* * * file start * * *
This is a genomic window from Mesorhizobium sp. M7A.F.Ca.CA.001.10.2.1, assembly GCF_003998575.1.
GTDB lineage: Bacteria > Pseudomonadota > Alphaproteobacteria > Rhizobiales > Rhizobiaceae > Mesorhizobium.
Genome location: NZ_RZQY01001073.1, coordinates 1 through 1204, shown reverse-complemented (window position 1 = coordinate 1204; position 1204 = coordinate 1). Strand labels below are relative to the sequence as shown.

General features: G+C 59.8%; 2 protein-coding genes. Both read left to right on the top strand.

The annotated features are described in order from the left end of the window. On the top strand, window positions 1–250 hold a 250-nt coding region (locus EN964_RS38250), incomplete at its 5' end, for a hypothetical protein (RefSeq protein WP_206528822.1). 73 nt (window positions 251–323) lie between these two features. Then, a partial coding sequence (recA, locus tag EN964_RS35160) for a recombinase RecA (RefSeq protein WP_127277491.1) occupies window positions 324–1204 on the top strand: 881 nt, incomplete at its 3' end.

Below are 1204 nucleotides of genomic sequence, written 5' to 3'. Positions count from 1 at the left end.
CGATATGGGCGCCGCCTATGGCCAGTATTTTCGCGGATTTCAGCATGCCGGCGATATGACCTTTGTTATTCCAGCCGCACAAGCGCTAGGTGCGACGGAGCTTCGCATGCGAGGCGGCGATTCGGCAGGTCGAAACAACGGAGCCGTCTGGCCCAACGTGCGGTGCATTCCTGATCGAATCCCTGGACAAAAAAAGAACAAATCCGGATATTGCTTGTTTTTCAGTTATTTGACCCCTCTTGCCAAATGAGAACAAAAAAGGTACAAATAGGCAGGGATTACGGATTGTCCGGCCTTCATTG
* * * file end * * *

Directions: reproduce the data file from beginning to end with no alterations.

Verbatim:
This is a genomic window from Mesorhizobium sp. M7A.F.Ca.CA.001.10.2.1, assembly GCF_003998575.1.
GTDB lineage: Bacteria > Pseudomonadota > Alphaproteobacteria > Rhizobiales > Rhizobiaceae > Mesorhizobium.
Genome location: NZ_RZQY01001073.1, coordinates 1 through 1204, shown reverse-complemented (window position 1 = coordinate 1204; position 1204 = coordinate 1). Strand labels below are relative to the sequence as shown.

General features: G+C 59.8%; 2 protein-coding genes. Both read left to right on the top strand.

The annotated features are described in order from the left end of the window. On the top strand, window positions 1–250 hold a 250-nt coding region (locus EN964_RS38250), incomplete at its 5' end, for a hypothetical protein (RefSeq protein WP_206528822.1). 73 nt (window positions 251–323) lie between these two features. Then, a partial coding sequence (recA, locus tag EN964_RS35160) for a recombinase RecA (RefSeq protein WP_127277491.1) occupies window positions 324–1204 on the top strand: 881 nt, incomplete at its 3' end.

Below are 1204 nucleotides of genomic sequence, written 5' to 3'. Positions count from 1 at the left end.
CGATATGGGCGCCGCCTATGGCCAGTATTTTCGCGGATTTCAGCATGCCGGCGATATGACCTTTGTTATTCCAGCCGCACAAGCGCTAGGTGCGACGGAGCTTCGCATGCGAGGCGGCGATTCGGCAGGTCGAAACAACGGAGCCGTCTGGCCCAACGTGCGGTGCATTCCTGATCGAATCCCTGGACAAAAAAAGAACAAATCCGGATATTGCTTGTTTTTCAGTTATTTGACCCCTCTTGCCAAATGAGAACAAAAAAGGTACAAATAGGCAGGGATTACGGATTGTCCGGCCTTCATTG